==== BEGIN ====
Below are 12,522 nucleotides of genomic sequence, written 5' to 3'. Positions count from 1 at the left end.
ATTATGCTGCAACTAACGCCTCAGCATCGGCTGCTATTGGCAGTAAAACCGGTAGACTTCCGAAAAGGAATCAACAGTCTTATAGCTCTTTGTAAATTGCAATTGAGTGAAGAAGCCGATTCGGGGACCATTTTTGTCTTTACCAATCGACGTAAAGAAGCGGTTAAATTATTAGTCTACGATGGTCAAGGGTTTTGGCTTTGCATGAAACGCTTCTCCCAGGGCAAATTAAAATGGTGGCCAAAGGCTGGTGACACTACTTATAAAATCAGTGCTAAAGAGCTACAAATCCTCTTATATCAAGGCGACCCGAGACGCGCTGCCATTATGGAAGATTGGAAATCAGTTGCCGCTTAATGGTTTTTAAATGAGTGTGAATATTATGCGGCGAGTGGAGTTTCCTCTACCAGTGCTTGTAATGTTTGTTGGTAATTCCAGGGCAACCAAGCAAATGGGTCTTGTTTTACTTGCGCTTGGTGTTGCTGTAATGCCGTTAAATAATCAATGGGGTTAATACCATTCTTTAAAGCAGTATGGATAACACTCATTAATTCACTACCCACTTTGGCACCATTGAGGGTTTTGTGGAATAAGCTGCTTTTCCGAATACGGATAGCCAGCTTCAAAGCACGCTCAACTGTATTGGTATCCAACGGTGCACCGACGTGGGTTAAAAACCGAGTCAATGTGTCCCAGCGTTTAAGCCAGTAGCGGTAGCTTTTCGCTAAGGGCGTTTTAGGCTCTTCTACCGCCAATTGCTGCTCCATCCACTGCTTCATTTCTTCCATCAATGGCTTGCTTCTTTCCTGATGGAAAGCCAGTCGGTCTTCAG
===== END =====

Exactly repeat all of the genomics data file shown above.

Below are 12,522 nucleotides of genomic sequence, written 5' to 3'. Positions count from 1 at the left end.
ATTATGCTGCAACTAACGCCTCAGCATCGGCTGCTATTGGCAGTAAAACCGGTAGACTTCCGAAAAGGAATCAACAGTCTTATAGCTCTTTGTAAATTGCAATTGAGTGAAGAAGCCGATTCGGGGACCATTTTTGTCTTTACCAATCGACGTAAAGAAGCGGTTAAATTATTAGTCTACGATGGTCAAGGGTTTTGGCTTTGCATGAAACGCTTCTCCCAGGGCAAATTAAAATGGTGGCCAAAGGCTGGTGACACTACTTATAAAATCAGTGCTAAAGAGCTACAAATCCTCTTATATCAAGGCGACCCGAGACGCGCTGCCATTATGGAAGATTGGAAATCAGTTGCCGCTTAATGGTTTTTAAATGAGTGTGAATATTATGCGGCGAGTGGAGTTTCCTCTACCAGTGCTTGTAATGTTTGTTGGTAATTCCAGGGCAACCAAGCAAATGGGTCTTGTTTTACTTGCGCTTGGTGTTGCTGTAATGCCGTTAAATAATCAATGGGGTTAATACCATTCTTTAAAGCAGTATGGATAACACTCATTAATTCACTACCCACTTTGGCACCATTGAGGGTTTTGTGGAATAAGCTGCTTTTCCGAATACGGATAGCCAGCTTCAAAGCACGCTCAACTGTATTGGTATCCAACGGTGCACCGACGTGGGTTAAAAACCGAGTCAATGTGTCCCAGCGTTTAAGCCAGTAGCGGTAGCTTTTCGCTAAGGGCGTTTTAGGCTCTTCTACCGCCAATTGCTGCTCCATCCACTGCTTCATTTCTTCCATCAATGGCTTGCTTCTTTCCTGATGGAAAGCCAGTCGGTCTTCAG